Surface Forces: April 18, 2002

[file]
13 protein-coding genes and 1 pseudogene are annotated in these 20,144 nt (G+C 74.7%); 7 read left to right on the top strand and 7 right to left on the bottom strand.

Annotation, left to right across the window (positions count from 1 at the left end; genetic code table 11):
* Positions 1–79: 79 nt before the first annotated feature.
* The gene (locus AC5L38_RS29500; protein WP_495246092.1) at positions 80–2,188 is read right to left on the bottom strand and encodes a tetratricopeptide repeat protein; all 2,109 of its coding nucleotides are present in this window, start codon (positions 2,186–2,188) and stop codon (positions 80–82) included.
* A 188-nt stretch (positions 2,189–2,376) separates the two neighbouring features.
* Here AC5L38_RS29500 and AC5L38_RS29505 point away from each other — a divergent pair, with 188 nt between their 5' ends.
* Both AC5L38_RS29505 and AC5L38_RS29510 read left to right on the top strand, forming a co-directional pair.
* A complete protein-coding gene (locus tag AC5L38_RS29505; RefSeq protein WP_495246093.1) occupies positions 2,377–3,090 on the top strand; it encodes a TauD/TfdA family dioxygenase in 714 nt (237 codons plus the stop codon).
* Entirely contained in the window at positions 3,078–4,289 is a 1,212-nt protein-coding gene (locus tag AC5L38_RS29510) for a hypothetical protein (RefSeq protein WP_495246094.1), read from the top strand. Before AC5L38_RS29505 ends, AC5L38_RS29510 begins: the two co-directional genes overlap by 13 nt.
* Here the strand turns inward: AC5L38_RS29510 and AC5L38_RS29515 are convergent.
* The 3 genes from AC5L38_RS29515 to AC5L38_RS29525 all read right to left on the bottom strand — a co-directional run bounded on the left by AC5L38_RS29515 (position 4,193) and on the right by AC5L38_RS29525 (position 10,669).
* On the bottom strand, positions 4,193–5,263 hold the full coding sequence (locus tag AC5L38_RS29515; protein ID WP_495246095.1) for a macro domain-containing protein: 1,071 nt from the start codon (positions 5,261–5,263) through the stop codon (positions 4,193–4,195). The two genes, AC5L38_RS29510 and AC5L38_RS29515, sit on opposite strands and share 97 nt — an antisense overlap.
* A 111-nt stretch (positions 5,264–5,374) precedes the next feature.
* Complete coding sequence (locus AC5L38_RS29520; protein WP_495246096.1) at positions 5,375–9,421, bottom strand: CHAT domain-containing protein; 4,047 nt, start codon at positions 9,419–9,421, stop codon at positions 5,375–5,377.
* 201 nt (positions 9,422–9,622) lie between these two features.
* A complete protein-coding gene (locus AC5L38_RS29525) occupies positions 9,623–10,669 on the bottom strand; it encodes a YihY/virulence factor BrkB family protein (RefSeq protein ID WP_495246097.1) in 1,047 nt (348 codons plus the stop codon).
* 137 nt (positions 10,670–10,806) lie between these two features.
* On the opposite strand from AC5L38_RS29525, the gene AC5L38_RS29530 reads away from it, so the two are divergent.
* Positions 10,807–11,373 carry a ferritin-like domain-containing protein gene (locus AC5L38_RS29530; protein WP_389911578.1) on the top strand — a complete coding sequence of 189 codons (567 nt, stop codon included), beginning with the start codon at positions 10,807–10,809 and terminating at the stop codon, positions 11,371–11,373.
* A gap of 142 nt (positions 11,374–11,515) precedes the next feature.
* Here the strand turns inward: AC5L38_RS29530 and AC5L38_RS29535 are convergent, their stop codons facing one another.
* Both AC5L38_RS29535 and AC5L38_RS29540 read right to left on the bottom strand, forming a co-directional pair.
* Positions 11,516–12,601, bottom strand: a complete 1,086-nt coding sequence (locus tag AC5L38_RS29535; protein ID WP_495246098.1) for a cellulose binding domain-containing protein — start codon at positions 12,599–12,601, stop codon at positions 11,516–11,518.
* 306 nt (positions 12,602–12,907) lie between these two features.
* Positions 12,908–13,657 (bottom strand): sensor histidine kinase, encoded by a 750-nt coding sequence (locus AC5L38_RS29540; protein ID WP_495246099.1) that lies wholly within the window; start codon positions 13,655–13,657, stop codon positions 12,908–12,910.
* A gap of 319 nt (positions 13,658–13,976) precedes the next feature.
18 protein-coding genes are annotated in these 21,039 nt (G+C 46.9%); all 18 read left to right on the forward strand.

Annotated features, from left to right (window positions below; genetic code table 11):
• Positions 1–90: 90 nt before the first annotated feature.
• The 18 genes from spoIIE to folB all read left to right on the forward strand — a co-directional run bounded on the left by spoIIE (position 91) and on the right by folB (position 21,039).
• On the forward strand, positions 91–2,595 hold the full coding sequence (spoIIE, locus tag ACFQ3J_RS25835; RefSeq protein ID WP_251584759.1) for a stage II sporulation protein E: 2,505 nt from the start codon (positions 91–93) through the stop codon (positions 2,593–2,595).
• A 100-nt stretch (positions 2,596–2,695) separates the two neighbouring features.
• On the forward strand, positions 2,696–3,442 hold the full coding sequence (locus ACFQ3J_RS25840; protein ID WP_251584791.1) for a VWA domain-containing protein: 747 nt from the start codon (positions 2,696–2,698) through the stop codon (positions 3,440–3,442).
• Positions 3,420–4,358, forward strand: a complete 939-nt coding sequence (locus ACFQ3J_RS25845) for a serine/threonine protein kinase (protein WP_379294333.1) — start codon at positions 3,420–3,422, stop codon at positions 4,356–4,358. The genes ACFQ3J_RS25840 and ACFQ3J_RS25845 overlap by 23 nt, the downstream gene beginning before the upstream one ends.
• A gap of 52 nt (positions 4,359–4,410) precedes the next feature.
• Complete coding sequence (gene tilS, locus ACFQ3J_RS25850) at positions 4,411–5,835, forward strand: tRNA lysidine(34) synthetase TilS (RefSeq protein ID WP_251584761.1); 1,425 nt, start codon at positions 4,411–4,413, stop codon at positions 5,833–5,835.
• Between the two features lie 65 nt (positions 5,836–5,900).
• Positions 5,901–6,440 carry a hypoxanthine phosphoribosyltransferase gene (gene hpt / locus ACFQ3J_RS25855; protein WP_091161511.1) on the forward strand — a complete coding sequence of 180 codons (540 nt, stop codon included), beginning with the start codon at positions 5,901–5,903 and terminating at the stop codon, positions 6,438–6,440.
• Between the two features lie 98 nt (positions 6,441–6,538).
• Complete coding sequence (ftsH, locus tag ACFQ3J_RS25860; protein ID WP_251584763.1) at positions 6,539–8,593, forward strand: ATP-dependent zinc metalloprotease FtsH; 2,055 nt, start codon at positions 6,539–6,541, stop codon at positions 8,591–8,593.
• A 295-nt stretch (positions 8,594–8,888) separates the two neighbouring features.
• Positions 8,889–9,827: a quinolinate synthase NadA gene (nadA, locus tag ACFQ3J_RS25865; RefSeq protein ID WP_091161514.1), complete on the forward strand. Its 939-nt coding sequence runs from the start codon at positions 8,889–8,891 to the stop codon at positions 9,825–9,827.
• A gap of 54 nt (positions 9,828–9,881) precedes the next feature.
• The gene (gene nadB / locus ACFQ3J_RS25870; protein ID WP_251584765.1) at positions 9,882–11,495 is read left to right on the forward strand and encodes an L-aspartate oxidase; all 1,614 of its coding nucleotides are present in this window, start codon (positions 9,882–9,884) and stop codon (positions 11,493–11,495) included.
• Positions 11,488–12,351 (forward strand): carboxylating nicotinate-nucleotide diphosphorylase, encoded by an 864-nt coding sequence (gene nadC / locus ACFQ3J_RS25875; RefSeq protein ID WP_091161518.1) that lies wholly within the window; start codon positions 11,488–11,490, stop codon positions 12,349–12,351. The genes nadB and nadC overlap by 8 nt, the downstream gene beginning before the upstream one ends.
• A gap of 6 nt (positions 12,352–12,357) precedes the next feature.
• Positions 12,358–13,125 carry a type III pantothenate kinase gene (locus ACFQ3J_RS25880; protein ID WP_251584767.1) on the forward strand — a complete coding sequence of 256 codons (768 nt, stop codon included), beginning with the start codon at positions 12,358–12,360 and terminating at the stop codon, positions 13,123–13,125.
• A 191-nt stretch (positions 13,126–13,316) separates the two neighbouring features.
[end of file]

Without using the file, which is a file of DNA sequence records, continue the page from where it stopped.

Oerlikon has signed a partnership with Lockheed Martin to market its 35mm revolver cannon as the Millennium Naval Gun. Lockheed will provide the "navalized" mount and systems to support the powerful fast-firing cannon. Most modern warships mount an anti-missile cannon, but most of them are 20mm and unable to physically stop an oncoming anti-ship missile with the energy of their impact. Against modern missiles, the 20mm shells will "destroy" the missile only to see its flaming wreckage (including the warhead) slam into the ship through momentum. Larger weapons can hit and stop missiles at longer ranges; the 35mm Millennium Naval Gun can hit a missile as far as 2,000 meters away. The problem with larger and larger weapons is the rate of fire; bigger guns fire more slowly. The Millennium Naval Gun fires 1,000 rounds per minute, fast enough to put a destructive hail of shells into the area of the missile. Larger caliber guns have more options; it is hard to put a proximity shell into a 20mm casing. The larger 35mm gun can fire several types of shell, allowing it to engage different targets (small craft, vehicles on the shore, surfaced submarines, other warships of frigate or destroyer size, etc.). Oerlikon wants to use its AHEAD round in this naval weapon. The AHEAD round releases dozens of small flechettes and was designed to disable a tank it could not penetrate by a hail of these "nails" that could strike optics or other systems and wreck them. While such submuntions could not physically stop an incoming missile by energy alone, they could disable a missile, perhaps allowing the ship to out-maneuver it.--Stephen V Cole


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